4. I accept God’s kind gift of grace, and thus, respond with a desire to live in light of that grace.

God wants us to respond in the means or habits of grace because we are humble beneficiaries of it. He wants us to respond with the perspective change above and a resulting lifestyle that is reflective of having been saved from a consequence that we otherwise deserved. Grace, received by faith, motivates us to action (Ephesians 2:8-9).

Consider Titus 2:11-14 (ESV):

For the grace of God has appeared, bringing salvation for all people, training us to renounce ungodliness and worldly passions, and to live self-controlled, upright, and godly lives in the present age, waiting for our blessed hope, the appearing of the glory of our great God and Savior Jesus Christ, who gave himself for us to redeem us from all lawlessness and to purify for himself a people for his own possession who are zealous for good works.

Paul unpacks the means of grace-based action for us. Christians are to train ourselves to renounce the sin that led us to require it at all; pursing a self-controlled, upright, godly life—bringing glory to the one who lavished His kind grace upon us from the start and promises to continue doing so all the days of our lives.

Pastor Steve further outlined a few of these means of grace this past Sunday: Bible reading, prayer, communion, confession, community in the local church, stewardship of time and resources, among others. To grow in these Christian life essentials, we will explore these responsive practices of grace in the weeks ahead.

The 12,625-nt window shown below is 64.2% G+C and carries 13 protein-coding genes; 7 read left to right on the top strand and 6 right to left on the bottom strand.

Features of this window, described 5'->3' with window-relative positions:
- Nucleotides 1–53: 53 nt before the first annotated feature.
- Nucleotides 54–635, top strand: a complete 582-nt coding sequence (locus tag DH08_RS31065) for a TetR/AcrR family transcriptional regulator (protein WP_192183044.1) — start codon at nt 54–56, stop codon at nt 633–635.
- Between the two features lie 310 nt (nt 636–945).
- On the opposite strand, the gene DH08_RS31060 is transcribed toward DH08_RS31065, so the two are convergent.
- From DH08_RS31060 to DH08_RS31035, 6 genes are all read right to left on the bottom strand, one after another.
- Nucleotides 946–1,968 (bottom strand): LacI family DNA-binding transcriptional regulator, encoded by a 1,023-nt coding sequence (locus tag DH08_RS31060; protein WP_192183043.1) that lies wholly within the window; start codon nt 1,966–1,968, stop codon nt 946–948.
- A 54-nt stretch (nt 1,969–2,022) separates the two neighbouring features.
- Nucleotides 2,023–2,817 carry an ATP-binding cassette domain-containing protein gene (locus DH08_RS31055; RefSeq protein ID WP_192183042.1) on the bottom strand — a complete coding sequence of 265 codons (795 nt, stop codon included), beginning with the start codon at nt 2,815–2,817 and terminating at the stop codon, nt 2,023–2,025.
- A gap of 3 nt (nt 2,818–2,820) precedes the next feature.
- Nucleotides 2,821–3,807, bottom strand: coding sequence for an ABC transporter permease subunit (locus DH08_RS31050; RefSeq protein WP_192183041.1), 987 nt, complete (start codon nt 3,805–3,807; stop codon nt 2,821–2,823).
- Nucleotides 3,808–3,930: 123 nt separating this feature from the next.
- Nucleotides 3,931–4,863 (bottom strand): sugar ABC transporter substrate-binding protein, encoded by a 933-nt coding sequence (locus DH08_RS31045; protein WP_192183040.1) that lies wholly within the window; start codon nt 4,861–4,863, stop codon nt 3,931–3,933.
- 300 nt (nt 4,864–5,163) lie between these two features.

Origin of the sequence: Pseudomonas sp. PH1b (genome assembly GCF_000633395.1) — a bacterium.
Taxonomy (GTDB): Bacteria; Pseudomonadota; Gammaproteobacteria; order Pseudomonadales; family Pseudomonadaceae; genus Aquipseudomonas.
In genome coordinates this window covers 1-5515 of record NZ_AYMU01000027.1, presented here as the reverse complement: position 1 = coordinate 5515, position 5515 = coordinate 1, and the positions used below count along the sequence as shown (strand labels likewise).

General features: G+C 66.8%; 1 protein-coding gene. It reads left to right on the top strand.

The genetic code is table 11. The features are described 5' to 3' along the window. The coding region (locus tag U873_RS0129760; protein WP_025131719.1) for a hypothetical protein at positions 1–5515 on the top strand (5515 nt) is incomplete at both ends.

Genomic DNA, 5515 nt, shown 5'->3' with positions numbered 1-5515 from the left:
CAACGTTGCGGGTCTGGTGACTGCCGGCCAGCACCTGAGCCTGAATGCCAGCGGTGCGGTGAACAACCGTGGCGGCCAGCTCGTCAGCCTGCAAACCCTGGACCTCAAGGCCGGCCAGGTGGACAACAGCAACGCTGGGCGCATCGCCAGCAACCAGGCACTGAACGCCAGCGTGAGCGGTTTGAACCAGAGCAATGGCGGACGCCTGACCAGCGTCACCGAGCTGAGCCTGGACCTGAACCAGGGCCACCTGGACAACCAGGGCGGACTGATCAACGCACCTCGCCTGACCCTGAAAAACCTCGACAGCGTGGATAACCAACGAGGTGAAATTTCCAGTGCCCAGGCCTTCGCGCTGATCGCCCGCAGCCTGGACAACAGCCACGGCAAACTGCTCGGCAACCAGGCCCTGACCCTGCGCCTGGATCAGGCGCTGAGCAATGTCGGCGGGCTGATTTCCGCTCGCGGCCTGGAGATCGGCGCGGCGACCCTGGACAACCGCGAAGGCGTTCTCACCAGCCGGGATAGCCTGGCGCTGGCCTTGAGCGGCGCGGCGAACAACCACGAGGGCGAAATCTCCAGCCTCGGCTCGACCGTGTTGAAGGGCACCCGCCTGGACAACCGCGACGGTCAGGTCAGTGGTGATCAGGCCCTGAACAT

To punch the point, Pastor Steve went so far as to outline that Jesus exampled leaning into the means (habits) of grace, openly practiced them Himself.


Rose early & went out to pray                                    Mark 1:35

Fasted 40 days in the wilderness                                Matt. 4:1

Read and knew the Scriptures, even as a child          Luke 2:41ff.                

Prayed in the Garden of Gethsemane                        Matt. 26:36ff.

Used memorized Scripture to fight temptation           Matt. 4:1        

First Lord’s Supper night of his betrayal                   John 13

Church family: if Jesus did these things, we certainly need to! As such, our prayer in the weeks ahead is that you join us in growing in grace. Consider joining a small group, engaging in the companion curriculum, reading and sharing these blogs, watching the stories of people practicing habits of grace, and for this week, answering these questions to set the stage for your own growth:

  • Do I really understand grace as the Bible describe it?
  • Am I truly drawing on God’s grace for what it is, or just enough to get by?
  • What habits of grace do I need to shore up in my life to enjoy my relationship with Jesus to the extent He wants to engage with me?

[i] Grudem, W. (1994). Systematic Theology: An Introduction to Bible Doctrine. Zondervan, p. 729; 1243.

[ii] Mathis, D. (2016). Habits of Grace: Enjoying Jesus Through Spiritual Disciplines. Crossway, p. 21-34.